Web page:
Here's The One Thing You're Probably Getting Wrong About Networking

by Elaina Giolando
Boris Jovanovic

One of the most overused (and least understood) words in the professional development space starts with N. And that word is "networking."

If I use it in my articles or when working with clients, everybody's like, “Yeah, yeah, I know. I'm supposed to go to events, pass out my business cards, send follow-up emails and suck up to people since it's all about who you know…” And I want to say, “No. Stop right there. We are using the same word, but meaning different things.”

Networking is a horrendous word. It conceptualizes people as objects and characterizes the relationship as entirely fake and transactional.

I know thousands of people from every continent and every industry, and I've NEVER gone to an event and passed out my card. I recently worked with a new client who's an engineer from France migrating into the Norwegian music industry (of all things), and I was still able to put him in touch with relevant contacts from three different countries.

So, what did I do? How do I network? Is there a better way to do it? In my case, I just live my life, move around a lot, naturally gravitate towards certain kinds of people and do as much as I can for anyone and everyone I meet. Whether it be a friend of a friend of a friend who needs a couch in the city where I'm living, or a free resume review or a contact in my field, I try to deliver.

And I'm not shy to ask for help, either. I send out messages on a monthly basis to people on LinkedIn who I think are genuinely interesting. I ask them about their careers in the most unassuming way I know how. Most of them respond and we get on the phone, or grab coffee or exchange emails and it's hugely enriching. Because these people are so generous with their time for my sake, it makes me want to do the same for everyone in my inbox.

I'll also write to someone I haven't spoken to in a couple years and ask if they know anyone in the Mexican real estate industry because another friend of mine needs a leg up, or because I'm tackling a bizarre assignment for work. That person almost always pulls through because they know me, and it's understood that if they needed anything, I've got their back, too.

And why is that? Because they walked into my life and became part of my “network.” Or I found them fascinating and wanted to be friends, so I fostered a natural, human connection and now we know and support one another. I suppose it's also because I try to be transparent and helpful, so I attract others who are the same way.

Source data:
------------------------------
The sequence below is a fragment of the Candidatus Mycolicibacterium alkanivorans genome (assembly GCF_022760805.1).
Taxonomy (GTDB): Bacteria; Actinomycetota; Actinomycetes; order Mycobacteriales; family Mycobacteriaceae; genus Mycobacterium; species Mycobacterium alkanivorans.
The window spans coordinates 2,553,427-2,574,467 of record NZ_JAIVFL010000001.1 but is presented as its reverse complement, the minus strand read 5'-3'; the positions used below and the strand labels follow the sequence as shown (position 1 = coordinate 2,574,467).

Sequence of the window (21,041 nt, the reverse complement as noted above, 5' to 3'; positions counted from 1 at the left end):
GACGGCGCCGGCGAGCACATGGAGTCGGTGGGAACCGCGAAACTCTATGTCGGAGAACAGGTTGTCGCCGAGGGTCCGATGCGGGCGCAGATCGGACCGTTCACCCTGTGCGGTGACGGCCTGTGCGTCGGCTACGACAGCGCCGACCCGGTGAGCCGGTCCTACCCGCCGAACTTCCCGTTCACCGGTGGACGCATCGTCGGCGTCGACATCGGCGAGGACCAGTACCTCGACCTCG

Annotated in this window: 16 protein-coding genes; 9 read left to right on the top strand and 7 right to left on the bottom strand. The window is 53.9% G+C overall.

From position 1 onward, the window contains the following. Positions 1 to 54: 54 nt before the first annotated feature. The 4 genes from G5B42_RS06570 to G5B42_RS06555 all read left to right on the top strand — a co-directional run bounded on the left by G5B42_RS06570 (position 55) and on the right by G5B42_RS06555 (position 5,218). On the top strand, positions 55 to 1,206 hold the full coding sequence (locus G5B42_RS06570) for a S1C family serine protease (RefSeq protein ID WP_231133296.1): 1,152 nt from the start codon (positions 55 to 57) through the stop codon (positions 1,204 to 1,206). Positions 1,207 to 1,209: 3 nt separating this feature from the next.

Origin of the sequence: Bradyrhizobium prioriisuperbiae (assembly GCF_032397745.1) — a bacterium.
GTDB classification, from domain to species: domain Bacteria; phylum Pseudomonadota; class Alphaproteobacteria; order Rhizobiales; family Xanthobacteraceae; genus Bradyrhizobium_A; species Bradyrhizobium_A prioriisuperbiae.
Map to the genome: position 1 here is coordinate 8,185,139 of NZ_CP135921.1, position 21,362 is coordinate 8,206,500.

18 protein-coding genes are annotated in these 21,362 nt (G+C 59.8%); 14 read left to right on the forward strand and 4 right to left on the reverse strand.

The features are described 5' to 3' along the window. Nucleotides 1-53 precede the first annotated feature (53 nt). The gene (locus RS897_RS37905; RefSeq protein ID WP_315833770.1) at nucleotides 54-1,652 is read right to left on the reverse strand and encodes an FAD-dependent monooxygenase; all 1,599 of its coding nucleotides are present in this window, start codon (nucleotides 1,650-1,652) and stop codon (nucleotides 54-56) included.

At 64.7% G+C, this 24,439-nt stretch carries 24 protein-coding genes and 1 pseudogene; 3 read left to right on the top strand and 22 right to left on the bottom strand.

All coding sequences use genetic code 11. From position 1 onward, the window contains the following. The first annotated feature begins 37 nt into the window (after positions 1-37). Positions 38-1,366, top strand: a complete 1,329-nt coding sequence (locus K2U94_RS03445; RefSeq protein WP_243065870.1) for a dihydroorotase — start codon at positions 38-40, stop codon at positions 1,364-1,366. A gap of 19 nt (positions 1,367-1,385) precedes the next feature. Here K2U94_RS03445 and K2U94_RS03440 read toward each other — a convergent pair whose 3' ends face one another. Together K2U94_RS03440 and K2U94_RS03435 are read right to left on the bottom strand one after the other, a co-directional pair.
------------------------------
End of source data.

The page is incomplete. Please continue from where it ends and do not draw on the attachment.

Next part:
Now I want to settle this once and for all. My concept of “networking” can be defined as:

Respect, support and promote everyone who walks into your life. Then identify and incorporate more interesting and inspiring people into your life. Support all of these people by being generous with your gifts and pick their brain about their unique purpose and talents, too.

It goes back to the “you, your life, your career and your income is the average of the five people you spend the most time with” equation. So, spend time with the people you want to be like. Find the people you share a common purpose with, and befriend them. And above all, love the people who are already in your life.

Your “network” isn't some artificial thing you put in a spreadsheet or monitor on LinkedIn. It's made up of everyone in your life and everyone who could be in your life if you just made the effort.

You have chances to expand that network on a daily basis. Invite a colleague you don't know very well to lunch, nurture your relationship with your manager, talk to someone new at the bar, stay in touch with old friends, pursue new hobbies or engage in your expatriate community if you live abroad. Pay attention to who's around you, stay genuinely curious about others, communicate authentically, accept and extend invitations, create opportunities for connection and do spontaneous acts of goodwill.

If you do these things every day, you'll never have to “network” again.

This article was originally published on the author's personal blog.